Now, we have numbers from the platform holder itself. In FY 2015, 19% of software sold on PS4 was via digital distribution. In just two years, that number has increased to 32% for FY 2017. That's a significant change in such a short time.
Games you get for free with PS+ count as a sale. (You get a confirmation e-mail saying "Thank you for your purchase".)
As the PS4 userbase grows, so do the number of PS+ subscriptions. I'm not saying this accounts for everything, but it should be a factor. A few games a month can add up to quite a lot, considering a few years ago I believe the average system owner bought c.a. 5 games in the console's lifetime. But when game's are free, there's another incentive there.
Aside from more people preferring digital more often, which is also a factor, that also means there are more people who buy some of their games both physically and digitally. Me for example after playing Nier: Automata digitally decided to buy a physical copy of it because I loved it so much.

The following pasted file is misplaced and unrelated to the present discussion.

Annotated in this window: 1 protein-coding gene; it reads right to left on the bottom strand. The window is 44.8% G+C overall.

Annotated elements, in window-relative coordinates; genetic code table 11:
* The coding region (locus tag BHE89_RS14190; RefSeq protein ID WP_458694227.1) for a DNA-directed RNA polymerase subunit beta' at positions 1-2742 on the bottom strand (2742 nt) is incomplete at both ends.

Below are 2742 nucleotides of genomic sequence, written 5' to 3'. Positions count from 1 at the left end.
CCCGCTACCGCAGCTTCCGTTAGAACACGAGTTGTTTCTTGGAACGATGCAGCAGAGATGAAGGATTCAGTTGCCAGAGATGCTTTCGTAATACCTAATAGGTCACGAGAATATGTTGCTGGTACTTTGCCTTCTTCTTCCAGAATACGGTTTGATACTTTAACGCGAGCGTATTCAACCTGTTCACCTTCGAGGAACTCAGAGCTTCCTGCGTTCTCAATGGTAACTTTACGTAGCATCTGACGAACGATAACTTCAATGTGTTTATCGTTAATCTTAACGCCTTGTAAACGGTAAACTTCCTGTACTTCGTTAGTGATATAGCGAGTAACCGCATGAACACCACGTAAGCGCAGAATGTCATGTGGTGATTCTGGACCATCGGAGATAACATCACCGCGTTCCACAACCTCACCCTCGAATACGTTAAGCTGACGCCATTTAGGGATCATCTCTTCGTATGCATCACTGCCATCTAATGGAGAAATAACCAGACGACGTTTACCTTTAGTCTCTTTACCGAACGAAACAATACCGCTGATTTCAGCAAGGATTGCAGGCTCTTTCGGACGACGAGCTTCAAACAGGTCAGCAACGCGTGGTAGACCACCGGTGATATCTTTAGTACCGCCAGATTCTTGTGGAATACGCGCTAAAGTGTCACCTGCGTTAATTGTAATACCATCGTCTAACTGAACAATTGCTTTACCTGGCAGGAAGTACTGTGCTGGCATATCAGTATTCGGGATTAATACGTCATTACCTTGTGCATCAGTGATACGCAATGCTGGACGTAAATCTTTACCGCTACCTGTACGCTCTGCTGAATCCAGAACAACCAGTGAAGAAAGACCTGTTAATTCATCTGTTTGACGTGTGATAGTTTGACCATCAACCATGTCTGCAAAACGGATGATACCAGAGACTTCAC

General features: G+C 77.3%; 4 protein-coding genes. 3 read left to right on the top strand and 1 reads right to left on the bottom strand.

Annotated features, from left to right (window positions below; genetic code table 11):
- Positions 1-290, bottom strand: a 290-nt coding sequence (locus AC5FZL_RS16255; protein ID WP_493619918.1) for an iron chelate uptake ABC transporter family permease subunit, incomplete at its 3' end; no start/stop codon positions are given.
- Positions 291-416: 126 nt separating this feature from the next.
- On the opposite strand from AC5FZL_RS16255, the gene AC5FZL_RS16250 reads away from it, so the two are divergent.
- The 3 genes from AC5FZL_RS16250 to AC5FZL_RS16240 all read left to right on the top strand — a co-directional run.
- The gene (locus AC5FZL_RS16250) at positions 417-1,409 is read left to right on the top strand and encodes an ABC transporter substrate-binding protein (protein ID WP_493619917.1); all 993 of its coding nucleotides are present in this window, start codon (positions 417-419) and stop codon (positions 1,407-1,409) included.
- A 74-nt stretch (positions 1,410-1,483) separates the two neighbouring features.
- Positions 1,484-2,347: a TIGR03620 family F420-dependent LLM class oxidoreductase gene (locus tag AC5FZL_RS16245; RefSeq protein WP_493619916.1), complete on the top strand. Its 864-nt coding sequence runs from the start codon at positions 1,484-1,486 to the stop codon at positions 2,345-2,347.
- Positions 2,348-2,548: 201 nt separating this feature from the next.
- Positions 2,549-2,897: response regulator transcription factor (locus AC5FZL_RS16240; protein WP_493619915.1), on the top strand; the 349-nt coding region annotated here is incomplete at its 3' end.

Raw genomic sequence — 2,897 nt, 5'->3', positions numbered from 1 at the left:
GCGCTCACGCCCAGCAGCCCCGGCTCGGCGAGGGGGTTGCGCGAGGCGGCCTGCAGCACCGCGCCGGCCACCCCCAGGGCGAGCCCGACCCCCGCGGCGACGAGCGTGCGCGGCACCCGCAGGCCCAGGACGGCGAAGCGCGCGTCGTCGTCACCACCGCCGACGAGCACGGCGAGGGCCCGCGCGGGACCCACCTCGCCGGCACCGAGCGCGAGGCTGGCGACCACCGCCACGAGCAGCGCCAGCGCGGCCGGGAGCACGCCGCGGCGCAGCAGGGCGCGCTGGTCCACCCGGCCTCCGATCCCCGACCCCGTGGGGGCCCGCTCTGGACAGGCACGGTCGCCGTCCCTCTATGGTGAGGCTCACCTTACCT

|Soon enough, physical copies of games will become obsolete.
Not any time soon. You can look at the music industry for example, where the primary way to listen to music is digitally, and yet they still make tons of money on physical music album sales.
Good point there. However, as earlier discussed in the thread, Sony doesn't count most digital-only games in that ratio.
For example: Lets make up a random month for PS+. Lets say Bloodborne and Firewatch are on PS+ free games. Bloodborne would get counted, but not Firewatch.
Anyways, good point, PS+ free games that are physically available would count towards the total then, supposedly.
As for the last part, here's the thing: I actually think we are going to lose the disc drive from console in 10-15 years. May just be a hunch, of course. Developing countries have that have less-than-average internet connections, will of course be a factor in pushing that back, perhaps to 15-20 years. But I'm heavily doubt that Fifa 40 will ever come out on a disc.